Thanks to its lengthy boom throughout the days of John Wayne and Lee van Cleef, the legacy of the western genre lingers on in the minds of those too young to be a part of its heyday and too old to let that missed, nostalgic opportunity go. Kurt Russell had a hand in a modern western and it was good. Every few years, performers come together and seem hellbent on appearing in one of their own westerns. Few will match the ground-breaking pace and exploration of those westerns of old, but the Tim Blake Nelson-starring feature, Old Henry, may be up there with them for its intricate style, gritty and dirty characters and consistent iconography.
Ambition and nightmares fuse rather nicely throughout Nightmare Alley, a modern spin on the defiant, dormant neo-noir genre. Every so often, a creative will come along and be so sure of their abilities in reviving it. Naturally, whether the work they offer is great or godless, they are met with stirring reviews and a box office bomb. Nightmare Alley is on that course regardless and probably knew it. To know that and persevere is bold and inevitable because Nightmare Alley is a certainly grand film and far closer to the top of the Best Picture pile than any of the others to be given such a nod. It is at least filled with worldbuilding and experimentation, which is no surprise since Guillermo Del Toro helms this delightfully twisted feature.
What is consistent and almost inevitable with adaptations of presidential terms is that they live or die entirely on who portrays the incumbent. Lincoln does well to draw Daniel Day-Lewis into the fold. So great an opportunity it is for director Steven Spielberg to take on the life of the sixteenth President of the United States, the actual challenge of adapting Abraham Lincoln’s life and times in office is underrepresented. The highlight wheel whirs away, bagging Day-Lewis that inevitable Academy Award in the process. Lincoln will not struggle to win over those history buffs it so clearly appeals to, and it does segregate the market somewhat, casting out Oliver Stone and slapping his hands away from another adaptation of a monumentally interesting political figure.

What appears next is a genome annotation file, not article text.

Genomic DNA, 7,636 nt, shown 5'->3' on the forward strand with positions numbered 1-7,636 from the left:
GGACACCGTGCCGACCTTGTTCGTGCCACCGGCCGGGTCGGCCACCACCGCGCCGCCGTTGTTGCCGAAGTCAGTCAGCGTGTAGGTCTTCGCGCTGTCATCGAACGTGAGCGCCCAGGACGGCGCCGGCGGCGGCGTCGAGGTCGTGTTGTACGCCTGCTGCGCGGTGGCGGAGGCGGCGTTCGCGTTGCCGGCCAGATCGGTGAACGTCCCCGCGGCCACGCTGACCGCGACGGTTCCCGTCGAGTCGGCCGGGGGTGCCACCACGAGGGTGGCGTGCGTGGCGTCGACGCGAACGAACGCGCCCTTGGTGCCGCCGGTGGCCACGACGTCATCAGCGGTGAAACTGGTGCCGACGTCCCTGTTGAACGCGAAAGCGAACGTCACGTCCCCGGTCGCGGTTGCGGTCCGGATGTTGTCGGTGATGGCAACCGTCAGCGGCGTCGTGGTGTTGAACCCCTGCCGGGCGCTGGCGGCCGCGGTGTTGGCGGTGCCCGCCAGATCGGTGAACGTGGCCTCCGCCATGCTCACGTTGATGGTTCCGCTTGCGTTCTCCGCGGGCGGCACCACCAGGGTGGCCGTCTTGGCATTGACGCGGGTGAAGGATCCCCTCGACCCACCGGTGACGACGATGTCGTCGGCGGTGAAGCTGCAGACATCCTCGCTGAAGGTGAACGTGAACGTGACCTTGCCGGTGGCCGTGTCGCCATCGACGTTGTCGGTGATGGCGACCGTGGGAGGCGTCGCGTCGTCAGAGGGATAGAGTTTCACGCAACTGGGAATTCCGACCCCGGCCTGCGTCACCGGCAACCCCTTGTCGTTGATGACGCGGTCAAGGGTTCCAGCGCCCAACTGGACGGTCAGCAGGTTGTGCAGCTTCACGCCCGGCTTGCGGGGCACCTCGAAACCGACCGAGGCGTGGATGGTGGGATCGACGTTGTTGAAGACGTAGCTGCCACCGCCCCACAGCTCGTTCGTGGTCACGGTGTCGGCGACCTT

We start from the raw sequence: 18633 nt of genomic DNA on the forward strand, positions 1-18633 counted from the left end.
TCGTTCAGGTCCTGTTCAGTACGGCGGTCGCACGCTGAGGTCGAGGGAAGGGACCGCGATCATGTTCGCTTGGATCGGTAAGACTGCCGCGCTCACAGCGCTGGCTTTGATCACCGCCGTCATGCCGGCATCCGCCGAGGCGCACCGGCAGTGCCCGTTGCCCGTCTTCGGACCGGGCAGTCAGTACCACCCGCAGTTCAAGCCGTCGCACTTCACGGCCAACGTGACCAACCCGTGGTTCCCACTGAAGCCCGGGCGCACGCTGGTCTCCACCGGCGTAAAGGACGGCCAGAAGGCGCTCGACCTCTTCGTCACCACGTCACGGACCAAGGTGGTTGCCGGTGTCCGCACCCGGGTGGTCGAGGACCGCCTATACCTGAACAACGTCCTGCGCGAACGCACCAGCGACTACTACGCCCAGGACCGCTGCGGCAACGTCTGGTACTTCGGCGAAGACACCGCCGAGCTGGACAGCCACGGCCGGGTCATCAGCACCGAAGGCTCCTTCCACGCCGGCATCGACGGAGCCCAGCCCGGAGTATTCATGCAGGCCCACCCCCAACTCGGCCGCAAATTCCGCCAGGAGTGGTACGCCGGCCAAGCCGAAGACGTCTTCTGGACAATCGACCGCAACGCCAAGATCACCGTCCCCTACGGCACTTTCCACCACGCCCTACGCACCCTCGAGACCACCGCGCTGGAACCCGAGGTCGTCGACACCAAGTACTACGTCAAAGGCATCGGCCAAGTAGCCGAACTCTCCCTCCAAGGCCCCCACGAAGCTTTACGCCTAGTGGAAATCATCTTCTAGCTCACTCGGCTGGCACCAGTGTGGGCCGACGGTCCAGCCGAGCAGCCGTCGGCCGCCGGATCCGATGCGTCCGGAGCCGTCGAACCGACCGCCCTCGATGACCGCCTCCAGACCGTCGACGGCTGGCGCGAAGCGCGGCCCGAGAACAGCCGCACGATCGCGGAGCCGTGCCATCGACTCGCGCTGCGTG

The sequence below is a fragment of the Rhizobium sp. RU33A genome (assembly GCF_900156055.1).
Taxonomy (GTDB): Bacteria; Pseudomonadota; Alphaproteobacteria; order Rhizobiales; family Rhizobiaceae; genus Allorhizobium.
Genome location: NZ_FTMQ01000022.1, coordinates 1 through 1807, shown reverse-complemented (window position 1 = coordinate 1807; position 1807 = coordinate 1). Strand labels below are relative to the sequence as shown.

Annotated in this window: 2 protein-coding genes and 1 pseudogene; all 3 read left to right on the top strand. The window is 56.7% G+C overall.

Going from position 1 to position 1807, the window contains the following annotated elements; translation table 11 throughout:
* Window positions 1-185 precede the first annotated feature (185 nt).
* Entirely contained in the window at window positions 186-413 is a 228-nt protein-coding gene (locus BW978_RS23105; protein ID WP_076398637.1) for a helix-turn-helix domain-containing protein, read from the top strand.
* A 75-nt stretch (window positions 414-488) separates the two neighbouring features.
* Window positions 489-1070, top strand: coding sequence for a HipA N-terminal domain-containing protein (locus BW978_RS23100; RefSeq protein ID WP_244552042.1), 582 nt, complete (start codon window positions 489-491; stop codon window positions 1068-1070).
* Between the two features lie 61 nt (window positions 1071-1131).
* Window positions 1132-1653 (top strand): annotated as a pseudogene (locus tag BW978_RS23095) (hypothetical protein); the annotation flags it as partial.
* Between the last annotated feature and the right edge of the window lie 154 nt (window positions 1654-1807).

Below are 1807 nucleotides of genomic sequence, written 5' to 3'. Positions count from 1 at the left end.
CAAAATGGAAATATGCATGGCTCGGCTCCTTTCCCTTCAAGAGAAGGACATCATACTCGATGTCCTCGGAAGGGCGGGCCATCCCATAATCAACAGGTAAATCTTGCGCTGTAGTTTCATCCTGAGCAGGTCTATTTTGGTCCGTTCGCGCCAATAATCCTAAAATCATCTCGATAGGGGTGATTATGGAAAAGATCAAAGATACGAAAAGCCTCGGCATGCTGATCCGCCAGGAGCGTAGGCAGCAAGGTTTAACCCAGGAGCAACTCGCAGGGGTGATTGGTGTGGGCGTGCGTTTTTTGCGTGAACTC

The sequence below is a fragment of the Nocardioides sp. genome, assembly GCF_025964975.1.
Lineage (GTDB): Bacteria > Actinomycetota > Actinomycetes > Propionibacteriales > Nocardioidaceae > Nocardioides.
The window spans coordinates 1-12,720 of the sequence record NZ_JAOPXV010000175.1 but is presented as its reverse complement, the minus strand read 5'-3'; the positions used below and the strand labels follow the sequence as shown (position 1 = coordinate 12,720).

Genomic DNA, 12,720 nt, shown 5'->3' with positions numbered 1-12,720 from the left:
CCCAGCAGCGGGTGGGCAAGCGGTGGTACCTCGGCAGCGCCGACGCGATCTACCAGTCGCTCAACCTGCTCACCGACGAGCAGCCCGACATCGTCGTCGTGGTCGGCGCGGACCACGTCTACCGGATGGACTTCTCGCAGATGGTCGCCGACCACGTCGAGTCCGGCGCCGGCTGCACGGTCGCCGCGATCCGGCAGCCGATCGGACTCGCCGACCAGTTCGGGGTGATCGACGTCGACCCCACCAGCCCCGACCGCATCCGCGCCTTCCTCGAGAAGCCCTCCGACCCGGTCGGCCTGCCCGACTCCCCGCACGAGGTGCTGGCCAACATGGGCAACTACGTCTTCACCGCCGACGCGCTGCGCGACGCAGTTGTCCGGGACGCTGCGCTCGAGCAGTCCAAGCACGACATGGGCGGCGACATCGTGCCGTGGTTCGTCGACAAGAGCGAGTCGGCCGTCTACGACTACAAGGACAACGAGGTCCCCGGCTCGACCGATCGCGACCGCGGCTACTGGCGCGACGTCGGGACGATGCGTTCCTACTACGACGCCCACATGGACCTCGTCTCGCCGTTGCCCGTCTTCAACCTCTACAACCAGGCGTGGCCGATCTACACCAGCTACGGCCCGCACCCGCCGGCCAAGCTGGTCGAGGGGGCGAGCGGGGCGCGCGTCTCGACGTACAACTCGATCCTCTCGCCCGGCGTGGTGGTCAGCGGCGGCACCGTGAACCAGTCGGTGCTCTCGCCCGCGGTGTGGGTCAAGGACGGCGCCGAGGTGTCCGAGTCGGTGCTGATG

Sequels, often they’re tedious and nowhere close as good as the original. That, surprisingly, is not the case for Scooby-Doo 2: Monsters Unleashed, the sequel to that childhood classic everyone in my generation loves to feel wholly nostalgic for. It’s easy to see why, especially in my case when I’d come home from school and stick CBBC on, where they’d play classic Scooby-Doo every day. It was a lot of fun, one of the few things I miss from my childhood and it’s a painful reminder each day that I’ll never re-live such an enjoyable time. Still, I can try my best to cling to my nostalgia, especially by watching old classics I’ve not watched in years for fear of loathing them.